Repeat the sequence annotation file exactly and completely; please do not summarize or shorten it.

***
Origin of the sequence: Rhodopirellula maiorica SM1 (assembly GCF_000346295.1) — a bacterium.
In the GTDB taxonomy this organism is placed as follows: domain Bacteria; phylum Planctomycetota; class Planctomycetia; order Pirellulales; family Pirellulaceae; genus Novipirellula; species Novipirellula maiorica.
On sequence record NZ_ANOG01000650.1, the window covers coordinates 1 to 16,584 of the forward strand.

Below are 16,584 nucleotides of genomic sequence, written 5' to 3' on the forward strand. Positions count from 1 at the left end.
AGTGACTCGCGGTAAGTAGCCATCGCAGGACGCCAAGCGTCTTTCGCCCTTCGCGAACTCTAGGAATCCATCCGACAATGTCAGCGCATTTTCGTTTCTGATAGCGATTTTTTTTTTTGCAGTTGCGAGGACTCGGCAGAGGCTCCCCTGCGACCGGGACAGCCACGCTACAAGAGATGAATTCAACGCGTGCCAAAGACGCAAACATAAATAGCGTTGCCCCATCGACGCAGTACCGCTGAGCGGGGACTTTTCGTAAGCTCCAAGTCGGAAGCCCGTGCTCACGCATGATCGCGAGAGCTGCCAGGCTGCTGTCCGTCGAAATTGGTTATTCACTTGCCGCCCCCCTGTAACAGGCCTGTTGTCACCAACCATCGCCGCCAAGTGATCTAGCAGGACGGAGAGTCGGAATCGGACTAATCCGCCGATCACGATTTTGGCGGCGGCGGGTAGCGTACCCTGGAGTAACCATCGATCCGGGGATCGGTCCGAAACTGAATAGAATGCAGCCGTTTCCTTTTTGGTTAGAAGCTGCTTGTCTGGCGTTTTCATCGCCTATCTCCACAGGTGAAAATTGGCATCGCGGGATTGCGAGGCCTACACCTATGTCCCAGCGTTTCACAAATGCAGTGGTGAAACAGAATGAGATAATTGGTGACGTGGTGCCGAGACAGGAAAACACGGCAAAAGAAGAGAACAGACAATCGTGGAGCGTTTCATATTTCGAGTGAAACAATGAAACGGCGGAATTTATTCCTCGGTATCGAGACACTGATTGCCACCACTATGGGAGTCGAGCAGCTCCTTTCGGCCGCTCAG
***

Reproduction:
Origin of the sequence: Rhodopirellula maiorica SM1 (assembly GCF_000346295.1) — a bacterium.
In the GTDB taxonomy this organism is placed as follows: domain Bacteria; phylum Planctomycetota; class Planctomycetia; order Pirellulales; family Pirellulaceae; genus Novipirellula; species Novipirellula maiorica.
On sequence record NZ_ANOG01000650.1, the window covers coordinates 1 to 16,584 of the forward strand.

Below are 16,584 nucleotides of genomic sequence, written 5' to 3' on the forward strand. Positions count from 1 at the left end.
AGTGACTCGCGGTAAGTAGCCATCGCAGGACGCCAAGCGTCTTTCGCCCTTCGCGAACTCTAGGAATCCATCCGACAATGTCAGCGCATTTTCGTTTCTGATAGCGATTTTTTTTTTTGCAGTTGCGAGGACTCGGCAGAGGCTCCCCTGCGACCGGGACAGCCACGCTACAAGAGATGAATTCAACGCGTGCCAAAGACGCAAACATAAATAGCGTTGCCCCATCGACGCAGTACCGCTGAGCGGGGACTTTTCGTAAGCTCCAAGTCGGAAGCCCGTGCTCACGCATGATCGCGAGAGCTGCCAGGCTGCTGTCCGTCGAAATTGGTTATTCACTTGCCGCCCCCCTGTAACAGGCCTGTTGTCACCAACCATCGCCGCCAAGTGATCTAGCAGGACGGAGAGTCGGAATCGGACTAATCCGCCGATCACGATTTTGGCGGCGGCGGGTAGCGTACCCTGGAGTAACCATCGATCCGGGGATCGGTCCGAAACTGAATAGAATGCAGCCGTTTCCTTTTTGGTTAGAAGCTGCTTGTCTGGCGTTTTCATCGCCTATCTCCACAGGTGAAAATTGGCATCGCGGGATTGCGAGGCCTACACCTATGTCCCAGCGTTTCACAAATGCAGTGGTGAAACAGAATGAGATAATTGGTGACGTGGTGCCGAGACAGGAAAACACGGCAAAAGAAGAGAACAGACAATCGTGGAGCGTTTCATATTTCGAGTGAAACAATGAAACGGCGGAATTTATTCCTCGGTATCGAGACACTGATTGCCACCACTATGGGAGTCGAGCAGCTCCTTTCGGCCGCTCAG